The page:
Every run consists at least 5 trials. We conduct 5 runs in the session. EEG data is recorded in two differential channels. Gelled electrodes are placed on the subject’s scalp according to the International Electrode (10-20) Placement System. One Ground (bias) electrode is placed on the left mastoid. The differential pair of channel 1 is placed on the O2 and the right mastoid. The differential pair of channel 2 is placed on the Oz and O1. The sampling rate is 250 Hz. EEG data was high-pass filtered at 0.3Hz to avoid DC drift and a low-pass filter at 43Hz because the signal of interest would be around 8-12Hz. Data is analyzed and visualized using a Matlab Graphical User Interface (GUI). The Power Spectrum Density (PSD) graph of one run is presented in Fig. 2. The result coherences with the hypothesis in which PSD of alpha waves is high (in red color) when subject’s eye is close; PSD of alpha waves is low when subject’s eye is open and relax. 
Fig. 2 Spectrogram graph to detect alpha waves

Simulation video

Armbrain prototype #3: Introducing WEEGEE, the Wireless EEG recording device

on Friday, April 29, 2016
I consider my Armbrain prototype #2 was a partial success. I get some improvements compare to the 1st prototype in term of circuit footprint. On the other hands, the analog system doesn't perform as I expected. In prototype #1, I use an ADS1299 Front end - Demo Kit from TI as an analog system with a STM32F407 Discovery board from ST as a digital system. I get everything working together to record ECG and alpha waves of the brain. I decided to layout a new circuit board which comprises essential components from those two evaluation boards. It's the prototype #2.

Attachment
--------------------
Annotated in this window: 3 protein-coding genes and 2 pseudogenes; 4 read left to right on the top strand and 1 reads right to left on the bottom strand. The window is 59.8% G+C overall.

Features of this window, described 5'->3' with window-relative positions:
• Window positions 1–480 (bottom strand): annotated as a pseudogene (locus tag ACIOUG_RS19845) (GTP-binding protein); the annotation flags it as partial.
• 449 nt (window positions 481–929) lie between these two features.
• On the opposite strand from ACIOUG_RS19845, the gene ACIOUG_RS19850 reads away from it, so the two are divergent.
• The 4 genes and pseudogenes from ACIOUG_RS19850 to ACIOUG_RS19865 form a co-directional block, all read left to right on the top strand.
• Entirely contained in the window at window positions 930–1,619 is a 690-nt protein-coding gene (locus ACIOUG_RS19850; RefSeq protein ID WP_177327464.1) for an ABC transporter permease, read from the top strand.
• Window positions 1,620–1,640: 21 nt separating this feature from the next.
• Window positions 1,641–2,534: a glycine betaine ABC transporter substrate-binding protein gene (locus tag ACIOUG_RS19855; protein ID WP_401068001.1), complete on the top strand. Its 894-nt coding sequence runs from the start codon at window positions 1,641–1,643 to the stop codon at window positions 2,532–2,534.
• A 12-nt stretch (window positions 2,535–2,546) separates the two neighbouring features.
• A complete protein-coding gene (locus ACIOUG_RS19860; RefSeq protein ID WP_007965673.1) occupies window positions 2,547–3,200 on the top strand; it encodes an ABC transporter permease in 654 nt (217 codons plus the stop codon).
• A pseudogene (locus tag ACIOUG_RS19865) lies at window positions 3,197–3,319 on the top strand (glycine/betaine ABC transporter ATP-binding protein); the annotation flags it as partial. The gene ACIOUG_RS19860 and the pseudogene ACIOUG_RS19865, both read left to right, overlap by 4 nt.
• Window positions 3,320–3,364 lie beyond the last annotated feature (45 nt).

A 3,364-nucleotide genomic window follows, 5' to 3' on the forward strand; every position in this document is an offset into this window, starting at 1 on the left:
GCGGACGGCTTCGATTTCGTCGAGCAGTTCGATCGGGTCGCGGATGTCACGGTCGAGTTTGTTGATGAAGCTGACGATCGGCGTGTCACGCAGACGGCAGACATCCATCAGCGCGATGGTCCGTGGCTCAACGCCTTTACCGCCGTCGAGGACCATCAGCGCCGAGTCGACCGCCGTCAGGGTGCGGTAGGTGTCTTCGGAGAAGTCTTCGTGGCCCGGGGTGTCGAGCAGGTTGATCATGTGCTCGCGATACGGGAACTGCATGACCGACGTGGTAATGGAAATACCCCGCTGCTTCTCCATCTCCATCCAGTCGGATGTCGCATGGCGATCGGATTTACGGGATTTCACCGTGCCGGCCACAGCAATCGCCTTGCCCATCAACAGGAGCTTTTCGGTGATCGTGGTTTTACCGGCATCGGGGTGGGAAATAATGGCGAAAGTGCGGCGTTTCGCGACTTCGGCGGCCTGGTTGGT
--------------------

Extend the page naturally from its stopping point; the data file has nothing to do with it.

Its digital system works like a charm. If I send Test Signal from the ADS1299 channels, I can plot the exact plot on the Matlab interface. Also, I demonstrated temperature recording with this hardware in the previous post. I felt great about myself. I moved to the next task, checking analog system performance which is the key feature of this board. It just didn't work. I always got offset value for DC signal and weird noise for AC signal. I tried every possible way to debug the system such as measuring large signal, measuring EKG signal from EKG simulator or using logic analyzer to monitor data transfer. I could locate the issue comes from the ADS chip, yet I couldn't pinpoint the exact problem. I was upset because of this failure. I put off the project for awhile after countless testing and debugging efforts. A year later, I found that I made mistakes in placing polarized capacitor components on negative voltage rail. The positive pole of these capacitors should be soldered to the ground, whereas negative poles should be soldered to Vss.  

Capacitor placement on negative rail

I design a better version 3 which is named WEEGEE. The name stands for Wireless EEG recording device. I built and tested the system. It performed very well. It can catch alpha waves, do some SSVEP experiments and measure electrode impedance. I will post more in upcoming blog posts. This new version has a charge circuit for a lithium battery. Any battery from 2.5V to 12V can power up the device thanks to the buck/boost converter TPS63060.
WEEGEE - Wireless EEG recording device (v3)
The basic spec of this board is listed as below

Font Size
Number of channels
8 (expandable to 32)
Analog Input Option
Differential and single ended input for all channels
24 bit
Min input voltage step
Input voltage full-scale
Analog power supply
Dual ±2.5V
System power supply
Single Lithium polymer battery cell 3.7V
Steady state current

Also, I summarize the system architecture in the figure below